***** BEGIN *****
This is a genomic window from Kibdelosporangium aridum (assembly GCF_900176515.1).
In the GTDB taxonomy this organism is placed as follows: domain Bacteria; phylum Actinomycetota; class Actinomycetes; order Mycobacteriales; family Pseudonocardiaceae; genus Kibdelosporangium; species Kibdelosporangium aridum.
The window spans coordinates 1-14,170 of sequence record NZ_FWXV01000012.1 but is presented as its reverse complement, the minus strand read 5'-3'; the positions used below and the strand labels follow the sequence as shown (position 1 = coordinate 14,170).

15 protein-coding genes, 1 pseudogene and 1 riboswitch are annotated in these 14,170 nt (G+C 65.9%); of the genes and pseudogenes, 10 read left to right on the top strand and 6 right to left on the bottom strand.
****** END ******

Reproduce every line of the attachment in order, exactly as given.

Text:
This is a genomic window from Kibdelosporangium aridum (assembly GCF_900176515.1).
In the GTDB taxonomy this organism is placed as follows: domain Bacteria; phylum Actinomycetota; class Actinomycetes; order Mycobacteriales; family Pseudonocardiaceae; genus Kibdelosporangium; species Kibdelosporangium aridum.
The window spans coordinates 1-14,170 of sequence record NZ_FWXV01000012.1 but is presented as its reverse complement, the minus strand read 5'-3'; the positions used below and the strand labels follow the sequence as shown (position 1 = coordinate 14,170).

15 protein-coding genes, 1 pseudogene and 1 riboswitch are annotated in these 14,170 nt (G+C 65.9%); of the genes and pseudogenes, 10 read left to right on the top strand and 6 right to left on the bottom strand.